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'Master Of None' Shifts Gears For Its 3rd Season


"Master Of None" returns on Sunday. It's an Emmy-winning series by Netflix. The third season centers on a character played by Lena Waithe, who's also the writer and producer. Our TV critic Eric Deggans says this is a change in focus with an off-screen backstory.

ERIC DEGGANS, BYLINE: As "Master Of None's" third season begins, Lena Waite's character, Denise, is on a serious roll. Her first book has become a New York Times bestseller, allowing her to buy a cozy home in a bucolic area outside of New York City. And she's married to Alicia, a smart, playful partner with a penchant for odd pillow talk at bedtime.


NAOMI ACKIE: (As Alicia) To save my life, would you lick someone's armpit every day for the rest of your life? (Laughter).

LENA WAITHE: (As Denise) How old are you in this scenario?

ACKIE: (As Alicia) Like, it starts from now - like, 34 for the rest of our lives.

DEGGANS: Still, there are signs of trouble. Denise, caught up in her new fame, often ignores Alicia. When Alicia reminds Denise that she promised months ago that they would start talking now about having a baby, Denise has excuses.


WAITHE: (As Denise) Like, I wasn't a New York Times bestselling author. I didn't think I'd be working on a second book right now.

ACKIE: (As Alicia) I don't want you to say that. I know what you're going to say.

WAITHE: (As Denise) Babe, how...

ACKIE: (As Alicia) I just know. You're going to...

WAITHE: (As Denise) OK.

ACKIE: (As Alicia) ...Say let's wait...

WAITHE: (As Denise) What you think I'm going to say?

ACKIE: (As Alicia) ...Let's wait another year.

WAITHE: (As Denise) See what I'm saying? That's not what I was going to say, babe.

ACKIE: (As Alicia) What were you going to say?

WAITHE: (As Denise) I was going to say let's wait until the dust settles.

ACKIE: (As Alicia) (Laughter).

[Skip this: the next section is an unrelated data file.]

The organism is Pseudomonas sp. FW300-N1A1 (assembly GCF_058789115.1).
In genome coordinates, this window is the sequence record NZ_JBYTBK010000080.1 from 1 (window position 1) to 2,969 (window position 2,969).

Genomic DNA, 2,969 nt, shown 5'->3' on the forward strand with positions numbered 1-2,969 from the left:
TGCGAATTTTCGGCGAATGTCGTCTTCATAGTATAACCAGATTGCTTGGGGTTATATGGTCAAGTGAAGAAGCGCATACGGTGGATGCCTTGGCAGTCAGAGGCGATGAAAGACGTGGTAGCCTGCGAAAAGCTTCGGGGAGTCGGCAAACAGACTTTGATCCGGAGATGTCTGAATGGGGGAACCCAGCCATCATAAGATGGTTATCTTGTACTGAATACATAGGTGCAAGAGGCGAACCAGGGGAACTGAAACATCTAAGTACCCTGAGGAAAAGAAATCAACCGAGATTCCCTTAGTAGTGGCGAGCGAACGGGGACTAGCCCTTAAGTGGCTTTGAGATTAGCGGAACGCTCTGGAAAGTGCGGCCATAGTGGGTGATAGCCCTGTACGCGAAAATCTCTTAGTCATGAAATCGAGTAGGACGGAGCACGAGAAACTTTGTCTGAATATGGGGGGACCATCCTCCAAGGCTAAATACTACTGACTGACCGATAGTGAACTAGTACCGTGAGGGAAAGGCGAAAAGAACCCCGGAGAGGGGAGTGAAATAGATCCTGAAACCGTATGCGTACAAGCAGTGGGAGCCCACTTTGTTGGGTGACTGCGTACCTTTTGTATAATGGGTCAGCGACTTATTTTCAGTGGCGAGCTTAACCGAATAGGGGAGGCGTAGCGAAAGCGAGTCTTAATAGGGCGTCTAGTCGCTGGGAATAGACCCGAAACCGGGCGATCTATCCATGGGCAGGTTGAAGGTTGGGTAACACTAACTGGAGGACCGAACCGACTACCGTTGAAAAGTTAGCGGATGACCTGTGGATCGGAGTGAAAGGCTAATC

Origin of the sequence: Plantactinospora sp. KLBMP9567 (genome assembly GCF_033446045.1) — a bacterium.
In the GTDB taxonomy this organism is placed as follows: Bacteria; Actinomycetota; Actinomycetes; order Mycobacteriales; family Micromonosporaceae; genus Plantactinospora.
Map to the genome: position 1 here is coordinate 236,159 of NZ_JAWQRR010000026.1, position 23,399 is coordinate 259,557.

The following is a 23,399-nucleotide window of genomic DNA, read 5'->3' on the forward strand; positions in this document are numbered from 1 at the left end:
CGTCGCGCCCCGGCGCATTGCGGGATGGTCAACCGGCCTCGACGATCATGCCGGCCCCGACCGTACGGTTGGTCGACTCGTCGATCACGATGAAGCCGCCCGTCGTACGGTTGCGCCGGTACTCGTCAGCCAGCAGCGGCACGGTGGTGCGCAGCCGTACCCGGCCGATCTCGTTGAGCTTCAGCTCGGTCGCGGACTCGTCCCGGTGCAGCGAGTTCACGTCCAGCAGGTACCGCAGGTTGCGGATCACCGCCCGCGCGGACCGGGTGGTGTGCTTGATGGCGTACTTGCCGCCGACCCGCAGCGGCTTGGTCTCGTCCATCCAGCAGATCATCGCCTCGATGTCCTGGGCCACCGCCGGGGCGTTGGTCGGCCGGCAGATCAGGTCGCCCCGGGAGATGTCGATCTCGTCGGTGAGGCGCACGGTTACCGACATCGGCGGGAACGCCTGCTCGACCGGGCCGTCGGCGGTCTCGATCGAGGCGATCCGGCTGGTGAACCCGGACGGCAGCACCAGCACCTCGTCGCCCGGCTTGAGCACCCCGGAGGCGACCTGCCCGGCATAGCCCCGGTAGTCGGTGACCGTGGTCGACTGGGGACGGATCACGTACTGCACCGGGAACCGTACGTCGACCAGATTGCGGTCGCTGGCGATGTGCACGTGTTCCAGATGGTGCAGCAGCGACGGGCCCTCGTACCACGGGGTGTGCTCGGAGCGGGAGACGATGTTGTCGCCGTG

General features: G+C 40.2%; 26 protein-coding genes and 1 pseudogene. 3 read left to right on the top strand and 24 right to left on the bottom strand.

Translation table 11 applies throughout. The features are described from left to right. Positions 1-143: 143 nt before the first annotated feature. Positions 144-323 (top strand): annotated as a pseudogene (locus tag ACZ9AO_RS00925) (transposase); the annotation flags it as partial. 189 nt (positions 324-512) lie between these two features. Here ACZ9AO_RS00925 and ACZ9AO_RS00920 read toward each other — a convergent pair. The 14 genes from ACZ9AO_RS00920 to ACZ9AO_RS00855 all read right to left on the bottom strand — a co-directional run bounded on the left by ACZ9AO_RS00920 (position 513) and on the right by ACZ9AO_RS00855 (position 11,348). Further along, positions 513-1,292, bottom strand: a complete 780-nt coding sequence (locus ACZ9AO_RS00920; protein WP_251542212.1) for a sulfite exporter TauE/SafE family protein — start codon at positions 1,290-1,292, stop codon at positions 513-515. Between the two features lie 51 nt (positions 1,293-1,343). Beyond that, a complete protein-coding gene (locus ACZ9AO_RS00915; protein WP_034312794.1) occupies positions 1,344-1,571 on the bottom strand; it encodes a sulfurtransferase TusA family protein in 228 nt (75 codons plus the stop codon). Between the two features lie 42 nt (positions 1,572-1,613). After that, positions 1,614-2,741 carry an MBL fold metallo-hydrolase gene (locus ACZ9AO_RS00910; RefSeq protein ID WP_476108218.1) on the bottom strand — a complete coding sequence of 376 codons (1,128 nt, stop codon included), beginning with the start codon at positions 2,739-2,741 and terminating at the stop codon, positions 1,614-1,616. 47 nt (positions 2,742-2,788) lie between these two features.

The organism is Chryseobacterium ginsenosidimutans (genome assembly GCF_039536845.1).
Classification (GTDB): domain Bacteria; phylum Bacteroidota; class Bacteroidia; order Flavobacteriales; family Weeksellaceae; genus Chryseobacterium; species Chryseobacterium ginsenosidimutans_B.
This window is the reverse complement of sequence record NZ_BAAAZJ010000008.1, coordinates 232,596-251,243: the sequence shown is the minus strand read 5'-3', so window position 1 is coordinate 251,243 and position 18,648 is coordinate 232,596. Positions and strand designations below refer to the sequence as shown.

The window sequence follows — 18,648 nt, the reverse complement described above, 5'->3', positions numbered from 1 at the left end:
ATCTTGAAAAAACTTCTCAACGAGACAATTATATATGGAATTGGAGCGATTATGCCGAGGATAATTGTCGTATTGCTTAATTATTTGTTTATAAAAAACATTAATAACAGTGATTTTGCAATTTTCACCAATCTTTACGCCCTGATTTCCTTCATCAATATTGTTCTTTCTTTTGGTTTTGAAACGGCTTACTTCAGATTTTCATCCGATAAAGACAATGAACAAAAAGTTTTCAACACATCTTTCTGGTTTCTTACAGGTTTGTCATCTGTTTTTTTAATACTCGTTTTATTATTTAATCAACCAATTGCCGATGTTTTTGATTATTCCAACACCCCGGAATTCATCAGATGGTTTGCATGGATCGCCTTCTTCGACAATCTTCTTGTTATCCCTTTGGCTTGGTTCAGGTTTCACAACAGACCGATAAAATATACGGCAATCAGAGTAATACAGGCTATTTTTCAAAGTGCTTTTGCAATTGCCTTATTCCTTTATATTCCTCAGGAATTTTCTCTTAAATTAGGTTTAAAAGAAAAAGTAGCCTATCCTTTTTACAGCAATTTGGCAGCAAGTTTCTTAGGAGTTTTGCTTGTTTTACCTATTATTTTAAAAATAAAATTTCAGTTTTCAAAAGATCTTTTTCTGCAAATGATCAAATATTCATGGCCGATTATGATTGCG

DEGGANS: What follows is a pensive, deliberate exploration of how their relationship is buffeted by their decision to have a baby. Along the way, the show talks about failure, self-obsession and the masks we often wear in relationships. But this compelling, creative story comes with an asterisk because this new season and the focus on Denise's character comes three years after co-creator Aziz Ansari was accused of sexual misconduct by a woman who said he repeatedly pressured her into sexual acts on their only date. When the allegations were made public in an online article, Ansari issued a statement saying he was, quote, "surprised and concerned." And in his 2019 stand-up special for Netflix, "Aziz Ansari: Right Now," he went a little further.


AZIZ ANSARI: And ultimately, I just felt terrible that this person felt this way. And after a year or so, I just hope it was a step forward. And it moved things forward for me, made me think about a lot. I hope I've become a better person.

DEGGANS: Most of "Master Of None's" first two seasons focused on Ansari's character, hapless actor/TV host Dev Shah, searching for great food and romance in New York and Italy. Changing an entire season's focus to Denise when Ansari hasn't fully addressed the implications of his scandal publicly feels like a bit of a dodge. And when Dev shows up in this new season, bringing a girlfriend to Denise and Alicia's house only to get in a brutal verbal fight with her, the ghost of Ansari's past looms again. Talking with Denise, Dev admits he's stuck in a dead-end job, missing the days when his career was on track.


ANSARI: (As Dev) I used to have it so good, running around New York, doing whatever we wanted, having fun every day. I never realized how good I had it.

DEGGANS: Sounds like something Ansari himself could say. Written by Ansari and Waithe and directed by Ansari, "Master Of None's" third season is loaded with wonderful moments. It's tough to describe much without spoiling important plot turns, but British actor Naomi Ackie is particularly wonderful as Alicia, bringing a grounded determination to her struggles with fertility while building the life she wants for herself. I only wish this season could stand on its own, apart from the residual ambivalence over a co-creator who has never fully explained himself.

I'm Eric Deggans.

(SOUNDBITE OF ODDISEE'S "AFTER THOUGHTS") Transcript provided by NPR, Copyright NPR.

Eric Deggans is NPR's first full-time TV critic.